We recently moved to the U.S. from Ireland. We live in a large city, and my 14-year-old daughter is being bullied at school. Where can we find resources to help her? She wants very badly to fit in.
I'm so sorry to hear of your situation. Bullying is an extensive problem for young people -- estimates indicate that up to half of all children are bullied at some point during their school years, and the effects can be long-lasting.
You are one step ahead of the game, though. Many children and teens who are victimized by bullies don't tell their parents or any adults of the abuse. Parents might guess what's going on if they notice if their child:
- Comes home with torn, damaged or missing pieces of clothing, books or other belongings.
- Has unexplained bruises, cuts or scratches.
- Seems afraid of going to school, walking to and from school, riding the school bus or taking part in organized activities with peers.
- Appears sad, moody, teary or depressed when he or she comes home.
- Frequently appears anxious or suffers from low self-esteem.
While there are no easy solutions, there is plenty of good guidance available online. Two good sources are the U.S. Department of Health and Human Services (go to http://www.stopbullyingnow.hrsa.gov/ and click on "For Adults" and then on "Tip Sheets") and the National Mental Health Information Center (go to http://mentalhealth.samhsa.gov/ and search for "Bullying is Not a Fact of Life"). Guidelines include:
- Be supportive of your daughter. Don't tell her to "just ignore" the bullying -- she has probably tried that already. Find out as much as you can about the incidents that have occurred so far -- what tactics are being used? When and where is the bullying taking place? Can your daughter name others who have witnessed the bullying?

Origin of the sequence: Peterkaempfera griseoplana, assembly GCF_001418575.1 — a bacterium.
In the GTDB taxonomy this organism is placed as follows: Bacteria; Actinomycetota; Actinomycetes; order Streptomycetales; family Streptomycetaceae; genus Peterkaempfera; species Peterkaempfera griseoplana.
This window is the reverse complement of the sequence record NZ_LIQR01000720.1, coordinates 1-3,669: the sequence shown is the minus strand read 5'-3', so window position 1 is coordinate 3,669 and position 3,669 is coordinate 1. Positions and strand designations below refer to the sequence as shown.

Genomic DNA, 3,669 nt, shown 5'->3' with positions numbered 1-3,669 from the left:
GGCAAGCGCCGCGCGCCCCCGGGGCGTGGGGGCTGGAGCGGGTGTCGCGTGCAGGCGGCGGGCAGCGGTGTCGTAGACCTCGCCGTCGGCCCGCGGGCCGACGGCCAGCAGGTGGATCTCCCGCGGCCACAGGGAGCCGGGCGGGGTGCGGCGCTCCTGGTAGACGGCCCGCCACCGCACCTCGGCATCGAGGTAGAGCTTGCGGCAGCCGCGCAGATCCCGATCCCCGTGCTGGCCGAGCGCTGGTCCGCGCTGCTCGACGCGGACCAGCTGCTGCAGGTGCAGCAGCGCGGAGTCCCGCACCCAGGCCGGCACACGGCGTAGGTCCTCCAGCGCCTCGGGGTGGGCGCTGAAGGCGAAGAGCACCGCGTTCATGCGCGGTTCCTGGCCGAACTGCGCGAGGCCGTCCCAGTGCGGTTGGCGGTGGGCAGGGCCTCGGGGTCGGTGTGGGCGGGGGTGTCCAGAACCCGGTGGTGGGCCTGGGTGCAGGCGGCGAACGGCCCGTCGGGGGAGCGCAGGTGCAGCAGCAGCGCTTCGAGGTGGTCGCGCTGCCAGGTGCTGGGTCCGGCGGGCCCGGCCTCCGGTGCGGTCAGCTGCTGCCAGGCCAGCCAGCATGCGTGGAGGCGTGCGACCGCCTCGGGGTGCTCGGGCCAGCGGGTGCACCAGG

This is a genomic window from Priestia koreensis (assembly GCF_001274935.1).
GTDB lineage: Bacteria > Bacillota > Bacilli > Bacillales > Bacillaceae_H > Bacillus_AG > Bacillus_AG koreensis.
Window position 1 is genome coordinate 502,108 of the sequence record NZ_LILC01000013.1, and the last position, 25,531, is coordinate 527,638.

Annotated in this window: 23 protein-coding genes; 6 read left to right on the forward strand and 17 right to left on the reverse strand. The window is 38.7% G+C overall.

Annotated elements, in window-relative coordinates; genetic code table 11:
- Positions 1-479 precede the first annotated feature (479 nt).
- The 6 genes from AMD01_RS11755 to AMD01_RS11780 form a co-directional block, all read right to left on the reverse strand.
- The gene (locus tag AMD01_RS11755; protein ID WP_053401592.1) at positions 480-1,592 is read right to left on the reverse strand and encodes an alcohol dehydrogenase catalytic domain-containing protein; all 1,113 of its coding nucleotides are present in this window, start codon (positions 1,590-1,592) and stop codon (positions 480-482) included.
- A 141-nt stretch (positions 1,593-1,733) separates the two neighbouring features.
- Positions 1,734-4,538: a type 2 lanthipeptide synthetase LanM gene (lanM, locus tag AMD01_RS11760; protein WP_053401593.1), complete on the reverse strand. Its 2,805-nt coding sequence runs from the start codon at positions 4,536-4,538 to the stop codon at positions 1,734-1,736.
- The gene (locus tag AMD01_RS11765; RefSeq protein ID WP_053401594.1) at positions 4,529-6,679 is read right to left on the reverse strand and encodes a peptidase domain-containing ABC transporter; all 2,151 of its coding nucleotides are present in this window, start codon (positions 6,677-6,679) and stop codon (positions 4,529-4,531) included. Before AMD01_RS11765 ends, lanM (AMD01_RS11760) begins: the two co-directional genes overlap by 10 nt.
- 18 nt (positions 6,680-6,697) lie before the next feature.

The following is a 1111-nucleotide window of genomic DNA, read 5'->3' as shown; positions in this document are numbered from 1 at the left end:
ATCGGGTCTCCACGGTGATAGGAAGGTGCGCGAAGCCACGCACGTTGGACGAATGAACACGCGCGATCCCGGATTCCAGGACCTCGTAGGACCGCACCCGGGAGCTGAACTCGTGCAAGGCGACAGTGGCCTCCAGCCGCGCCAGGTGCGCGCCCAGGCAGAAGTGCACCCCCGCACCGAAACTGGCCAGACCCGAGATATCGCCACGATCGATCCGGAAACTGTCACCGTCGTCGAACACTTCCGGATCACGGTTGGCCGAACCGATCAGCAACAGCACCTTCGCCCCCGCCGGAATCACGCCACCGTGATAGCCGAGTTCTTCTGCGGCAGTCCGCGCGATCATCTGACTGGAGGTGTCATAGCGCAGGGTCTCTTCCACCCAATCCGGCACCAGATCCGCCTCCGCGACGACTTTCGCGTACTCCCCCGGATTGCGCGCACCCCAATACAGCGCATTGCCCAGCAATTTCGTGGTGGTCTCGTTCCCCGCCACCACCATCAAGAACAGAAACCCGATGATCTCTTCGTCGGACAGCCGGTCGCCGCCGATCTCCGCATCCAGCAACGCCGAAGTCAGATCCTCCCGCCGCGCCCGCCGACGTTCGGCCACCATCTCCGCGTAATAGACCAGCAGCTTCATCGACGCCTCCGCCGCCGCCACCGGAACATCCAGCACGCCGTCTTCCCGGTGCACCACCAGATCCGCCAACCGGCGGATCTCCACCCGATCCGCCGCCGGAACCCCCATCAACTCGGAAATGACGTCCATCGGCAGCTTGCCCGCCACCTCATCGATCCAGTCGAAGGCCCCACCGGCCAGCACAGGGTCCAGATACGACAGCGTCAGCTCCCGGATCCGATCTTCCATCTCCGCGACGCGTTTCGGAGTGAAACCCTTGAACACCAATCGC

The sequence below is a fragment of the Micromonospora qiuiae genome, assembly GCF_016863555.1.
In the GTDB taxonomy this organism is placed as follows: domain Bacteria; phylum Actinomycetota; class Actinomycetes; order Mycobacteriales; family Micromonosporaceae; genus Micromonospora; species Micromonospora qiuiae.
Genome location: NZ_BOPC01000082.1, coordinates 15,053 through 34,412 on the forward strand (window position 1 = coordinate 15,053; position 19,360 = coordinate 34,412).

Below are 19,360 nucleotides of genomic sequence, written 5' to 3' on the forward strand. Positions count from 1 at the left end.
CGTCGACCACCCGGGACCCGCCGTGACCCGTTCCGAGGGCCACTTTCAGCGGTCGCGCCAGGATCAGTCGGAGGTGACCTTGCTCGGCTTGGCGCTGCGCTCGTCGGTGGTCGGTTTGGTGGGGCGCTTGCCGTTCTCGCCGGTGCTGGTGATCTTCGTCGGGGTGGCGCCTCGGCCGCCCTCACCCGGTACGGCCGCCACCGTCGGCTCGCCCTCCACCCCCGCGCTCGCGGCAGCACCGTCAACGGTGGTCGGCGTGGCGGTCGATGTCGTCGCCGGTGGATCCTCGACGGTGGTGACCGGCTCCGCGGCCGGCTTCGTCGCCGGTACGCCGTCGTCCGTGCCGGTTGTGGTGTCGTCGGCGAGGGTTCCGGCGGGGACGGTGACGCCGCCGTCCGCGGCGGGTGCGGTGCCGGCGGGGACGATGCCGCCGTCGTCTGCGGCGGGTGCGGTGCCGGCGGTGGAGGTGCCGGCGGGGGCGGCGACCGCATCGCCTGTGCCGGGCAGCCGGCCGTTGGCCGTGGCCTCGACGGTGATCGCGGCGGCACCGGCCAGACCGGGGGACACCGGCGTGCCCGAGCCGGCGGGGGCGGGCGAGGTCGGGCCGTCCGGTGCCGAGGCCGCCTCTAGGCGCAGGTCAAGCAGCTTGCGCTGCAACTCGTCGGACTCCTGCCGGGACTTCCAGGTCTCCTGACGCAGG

- Contact the school principal or other staff member who handles bullying problems. Keep your cool; position yourself as a partner with the school to help your child and other students who may be affected. If you become emotional, the school might focus more attention on you than on finding a solution to the problem. If the school isn't initially responsive, it may help if your daughter keeps a log book describing the incidents and when and where they took place. Most schools today recognize the seriousness of bullying, but it is easier to encourage action with concrete information in hand.
- Encourage your daughter to seek out friendly faces among other students, and see if she can walk with them between classes. Teachers may be able to suggest students for her to approach.
Family Fundamentals is a monthly column on family issues. It is a service of Ohio State University Extension and the Ohio Agricultural Research and Development Center. Send questions to Family Fundamentals, c/o Martha Filipic, 2021 Coffey Road, Columbus, OH 43210-1044, or email@example.com.
Dear Subscriber: This column was reviewed by Kara Newby, program specialist for Family Relations and Human Development for Ohio State University Extension in the College of Education and Human Ecology.